Wednesday, May 16, 2018

Maternal Educational Attainment and Sex Ratio at Birth by Race in the US, 2007–2015: Supporting the Trivers–Willard hypothesis

Maternal Educational Attainment and Sex Ratio at Birth by Race in the US, 2007–2015. Victor Grech. Journal of Biosocial Science,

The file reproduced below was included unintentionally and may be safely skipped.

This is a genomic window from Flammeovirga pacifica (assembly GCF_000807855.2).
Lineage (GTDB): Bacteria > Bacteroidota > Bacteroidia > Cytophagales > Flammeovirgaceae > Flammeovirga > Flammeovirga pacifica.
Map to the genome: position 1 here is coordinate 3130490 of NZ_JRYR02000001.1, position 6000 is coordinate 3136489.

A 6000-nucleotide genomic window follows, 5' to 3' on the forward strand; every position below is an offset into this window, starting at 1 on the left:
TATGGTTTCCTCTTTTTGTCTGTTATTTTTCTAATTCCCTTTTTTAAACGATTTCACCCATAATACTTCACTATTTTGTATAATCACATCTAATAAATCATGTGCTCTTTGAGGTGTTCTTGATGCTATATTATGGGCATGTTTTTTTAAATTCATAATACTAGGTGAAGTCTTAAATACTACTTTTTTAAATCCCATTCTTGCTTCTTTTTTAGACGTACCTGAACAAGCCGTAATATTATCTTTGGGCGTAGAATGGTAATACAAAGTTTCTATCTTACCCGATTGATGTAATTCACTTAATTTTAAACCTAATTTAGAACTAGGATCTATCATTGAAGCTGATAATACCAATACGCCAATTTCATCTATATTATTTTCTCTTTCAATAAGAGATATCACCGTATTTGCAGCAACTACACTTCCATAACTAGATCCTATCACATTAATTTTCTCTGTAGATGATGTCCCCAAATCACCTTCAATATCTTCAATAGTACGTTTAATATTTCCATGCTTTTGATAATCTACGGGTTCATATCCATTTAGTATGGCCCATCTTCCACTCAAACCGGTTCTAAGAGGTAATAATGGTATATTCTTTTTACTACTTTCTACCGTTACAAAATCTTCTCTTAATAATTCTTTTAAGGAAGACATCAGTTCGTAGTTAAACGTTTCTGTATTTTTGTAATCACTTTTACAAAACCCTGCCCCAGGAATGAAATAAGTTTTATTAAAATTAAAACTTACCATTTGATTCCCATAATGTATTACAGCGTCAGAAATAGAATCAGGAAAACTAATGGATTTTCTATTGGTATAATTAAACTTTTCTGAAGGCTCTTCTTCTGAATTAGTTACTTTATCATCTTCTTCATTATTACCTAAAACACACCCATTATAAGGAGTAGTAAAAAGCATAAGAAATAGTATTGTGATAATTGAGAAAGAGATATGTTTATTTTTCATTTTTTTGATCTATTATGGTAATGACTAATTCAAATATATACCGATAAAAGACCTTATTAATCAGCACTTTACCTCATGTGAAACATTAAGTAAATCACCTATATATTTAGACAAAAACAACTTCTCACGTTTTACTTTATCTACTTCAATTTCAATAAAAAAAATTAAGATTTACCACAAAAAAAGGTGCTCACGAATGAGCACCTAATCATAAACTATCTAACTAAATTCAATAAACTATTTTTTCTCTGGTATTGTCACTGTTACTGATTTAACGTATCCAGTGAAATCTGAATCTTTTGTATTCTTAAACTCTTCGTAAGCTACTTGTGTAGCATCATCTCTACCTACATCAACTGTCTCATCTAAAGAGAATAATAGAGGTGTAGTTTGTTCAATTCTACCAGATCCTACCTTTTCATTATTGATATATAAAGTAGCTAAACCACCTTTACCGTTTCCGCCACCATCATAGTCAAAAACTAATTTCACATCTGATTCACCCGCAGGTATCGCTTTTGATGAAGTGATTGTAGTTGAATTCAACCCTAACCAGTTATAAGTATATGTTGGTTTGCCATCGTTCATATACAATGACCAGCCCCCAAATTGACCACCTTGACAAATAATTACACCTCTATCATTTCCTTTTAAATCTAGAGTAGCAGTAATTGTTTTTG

Summary: Many factors influence the male:female birth ratio (number of male births divided by total births, M/T). Studies have suggested that this ratio may be positively correlated with the education levels of mothers. This study assessed the effect of maternal education on M/T in the US population overall and by racial group. Number of live births by sex of the child, maternal educational level reached and race were obtained from the Centres for Disease Control (CDC Wonder) for the period 2007–2015. The total study sample comprised 28,268,183 live births. Overall, for the four available recorded racial groups (Asian/Pacific Islander, White, American Indian/Alaska Native and Black/African American), M/T rose significantly with increasing education levels (p < 0.0001). When analysed by race, this relationship was only found for White births (p < 0.0001). The M/T of Black births rose with increasing maternal education level up to associate degree level (p=ns), then fell significantly with higher levels of education (χ 2=4.5, p=0.03). No significant trends were present for Asian/Pacific Islander or American Indian/Alaska Native births. Socioeconomic indicators are generally indicators of better condition and in this study educational attainment was overall found to be positively correlated with M/T, supporting the Trivers–Willard hypothesis.